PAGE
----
Much of the funny elements from the book were still in place such as the 70s music. Didn't really go into the 70s TV shows though except for the Fonzi thumbs up-- which seemed a little out of place without the TV show set up as in the book -- but the Fonz is somewhat iconic.
The movie spent a large amount of time with NASA and JPL which was more enjoyable than I thought it would be. It was amusing to see the JPL and NASA scientists testing things out at the lab and then seeing Watney performing the tasks. I also liked the wink to Lord of the Rings with the Council of Elrond which was in the book-- but the movie has Sean Bean in it as Mitch who also happened to play Boromir in Lord of the Rings and attended the Council of Elrond in the Lord of the Rings movie. In The Martian movie it was pretty obvious that there was a nod and wink to Sean Bean but at the time I could not remember who he played in Lord of the Rings. Anyway that was just brilliant and I am sure all the Lord of the Rings fans will just love it!!
The movie did leave quite a few major and I thought pretty important things out of it. They did not mention anything about the special glue used to seal the space suits, everything was just duct taped together. Okay -- my 13 year old son has made some amazing things from duct tape but I don't know if I would rely on it to seal a large opening in basically a tent on a planet with extreme environmental conditions. At least in the movie they suggested that Watney was a little nervous about it too.
The pop tents and the modification of the extra rover were left out too. Not such a big deal, but I think the reason why he used the pop tent in the book on his long journey made a lot of sense. In the movie they just had him sitting outside Rover with his suit in place.
When they did not have the large sandstorm or the tipping over of the rover or the loss of communication with NASA-- I was like -- what? Those were exciting parts of the novel. They really had to make the rescue count for a big finish -- and they did. Lewis replaced Beck and Watney got to play Iron Man after all -- not very believable but fun none the less -- and the change ups made you wonder if someone might die after all.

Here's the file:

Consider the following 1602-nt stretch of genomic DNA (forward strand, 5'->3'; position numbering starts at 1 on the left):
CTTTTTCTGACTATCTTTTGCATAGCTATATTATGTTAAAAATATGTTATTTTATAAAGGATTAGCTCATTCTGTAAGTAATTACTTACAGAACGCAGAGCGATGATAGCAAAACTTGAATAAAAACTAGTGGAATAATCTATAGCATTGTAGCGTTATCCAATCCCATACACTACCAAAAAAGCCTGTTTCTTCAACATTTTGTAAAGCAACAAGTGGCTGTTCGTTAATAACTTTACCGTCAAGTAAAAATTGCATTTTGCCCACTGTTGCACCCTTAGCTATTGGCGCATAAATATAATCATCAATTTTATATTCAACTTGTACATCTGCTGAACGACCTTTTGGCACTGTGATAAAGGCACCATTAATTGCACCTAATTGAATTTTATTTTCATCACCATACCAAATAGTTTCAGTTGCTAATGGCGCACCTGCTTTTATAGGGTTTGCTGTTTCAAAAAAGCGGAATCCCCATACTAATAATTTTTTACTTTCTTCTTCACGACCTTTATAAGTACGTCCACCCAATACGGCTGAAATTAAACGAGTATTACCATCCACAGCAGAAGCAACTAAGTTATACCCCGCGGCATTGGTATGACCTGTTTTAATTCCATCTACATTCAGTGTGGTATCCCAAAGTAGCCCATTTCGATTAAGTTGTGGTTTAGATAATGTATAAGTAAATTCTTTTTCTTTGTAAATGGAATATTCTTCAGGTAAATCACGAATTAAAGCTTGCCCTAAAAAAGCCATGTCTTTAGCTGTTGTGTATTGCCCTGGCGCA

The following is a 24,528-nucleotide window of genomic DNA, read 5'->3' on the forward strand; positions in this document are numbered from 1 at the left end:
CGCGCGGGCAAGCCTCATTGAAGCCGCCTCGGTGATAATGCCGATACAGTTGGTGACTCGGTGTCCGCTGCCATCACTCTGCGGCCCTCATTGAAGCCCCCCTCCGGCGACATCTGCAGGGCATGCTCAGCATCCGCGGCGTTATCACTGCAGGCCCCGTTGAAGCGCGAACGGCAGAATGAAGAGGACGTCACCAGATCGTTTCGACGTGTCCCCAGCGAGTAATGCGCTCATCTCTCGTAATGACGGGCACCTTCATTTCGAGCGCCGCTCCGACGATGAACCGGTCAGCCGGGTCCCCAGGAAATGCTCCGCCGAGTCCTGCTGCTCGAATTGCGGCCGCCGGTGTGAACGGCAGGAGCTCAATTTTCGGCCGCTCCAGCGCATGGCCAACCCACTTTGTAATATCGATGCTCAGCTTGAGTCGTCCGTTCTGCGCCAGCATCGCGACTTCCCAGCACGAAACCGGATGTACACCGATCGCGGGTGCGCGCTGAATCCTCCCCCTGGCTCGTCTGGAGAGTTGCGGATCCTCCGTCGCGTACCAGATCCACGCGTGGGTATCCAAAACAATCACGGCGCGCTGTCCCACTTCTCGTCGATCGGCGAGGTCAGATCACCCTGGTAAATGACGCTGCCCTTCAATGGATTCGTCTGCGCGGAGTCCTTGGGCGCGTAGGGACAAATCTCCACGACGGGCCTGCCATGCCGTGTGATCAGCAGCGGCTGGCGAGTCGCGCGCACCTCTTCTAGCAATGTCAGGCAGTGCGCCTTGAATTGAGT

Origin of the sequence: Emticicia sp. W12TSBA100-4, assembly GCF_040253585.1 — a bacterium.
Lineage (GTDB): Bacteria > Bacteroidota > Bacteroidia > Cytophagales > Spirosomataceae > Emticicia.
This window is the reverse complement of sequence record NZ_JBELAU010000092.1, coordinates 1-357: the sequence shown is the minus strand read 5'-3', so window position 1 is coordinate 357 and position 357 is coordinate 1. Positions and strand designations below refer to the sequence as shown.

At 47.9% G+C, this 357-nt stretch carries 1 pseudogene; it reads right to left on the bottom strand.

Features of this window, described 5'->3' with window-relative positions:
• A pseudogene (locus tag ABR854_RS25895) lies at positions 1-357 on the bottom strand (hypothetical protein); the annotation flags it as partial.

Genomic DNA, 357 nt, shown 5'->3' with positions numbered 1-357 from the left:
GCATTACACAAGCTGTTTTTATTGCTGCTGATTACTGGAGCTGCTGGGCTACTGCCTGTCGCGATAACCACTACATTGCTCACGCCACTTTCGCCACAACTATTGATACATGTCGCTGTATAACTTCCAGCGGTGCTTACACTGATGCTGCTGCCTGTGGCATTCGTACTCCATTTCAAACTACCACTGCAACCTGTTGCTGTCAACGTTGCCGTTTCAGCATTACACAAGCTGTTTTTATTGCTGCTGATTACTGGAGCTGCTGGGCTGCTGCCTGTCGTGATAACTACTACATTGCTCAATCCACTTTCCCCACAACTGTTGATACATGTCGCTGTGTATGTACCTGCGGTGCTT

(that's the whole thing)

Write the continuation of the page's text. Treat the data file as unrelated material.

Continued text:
The book ends with Watney in the Hermes but the movie has an epilogue and basically shows you what has happened to everyone involved in the mission several years after the rescue. The epilogue was a pleasant addition, because the movie did make you care for these people.
One criticism that I have read in other reviews is that Watney seems too optimistic. There is not enough angst and "woe is me" in the movie or the book. Well -- we see a lot of angst in movies -- it is nice to see a character with a personality that is optimistic and extremely resilient.
I give both the book and movie 4/5 stars. I am not going to say one is better than the other -- they are both enjoyable. What was your take on one or the other?
Saturday, May 16, 2015
I was very saddened when Border's Bookstore closed for business. I love walking into the front of a bookstore and seeing what is new and then walking through the shelves of books.
I hope that people will always be able to walk through shelves of books, checking out the covers and author's names. I would miss the smell of a used bookstore - kind of dusty and musty -- sometimes sneeze worthy.
I am planning to record some of the bookstores I have visited, where they are located and the type of books they carry. I will also mention the atmosphere about them and other amenities that might be available. I will not limit myself to independent bookstores, but also the large big box stores.
Right now I am in Chicago and, lo and behold, a short walk from my hotel, I spied a bookstore. It is called Selected Works and it is on the second floor of the The Arts Building. Unfortunately, it was closed. I plan to visit it tomorrow or the next day and will write about what I find.
The Columbia College Bookstore happens to be next to my hotel. This university bookstore has a several rows of new titles, they also carry college memorabilia, and snacks for the students.
There are many Barnes & Noble bookstores in Chicago-- about ten-- some of these may be in the suburbs, but there are a couple in the downtown area and one is associated with DePaul University. I have never seen a B&N associated with a university and I am eager to explore it.
I will be back in a couple of days with info about these bookstores. In future blogs, I will reminisce about the bookstores I visited in Portland, Oregon and Washington -- including Powell's -- and the little bookstore in Indianapolis I found at the end of a bike ride.
See ya next time and read a book for me!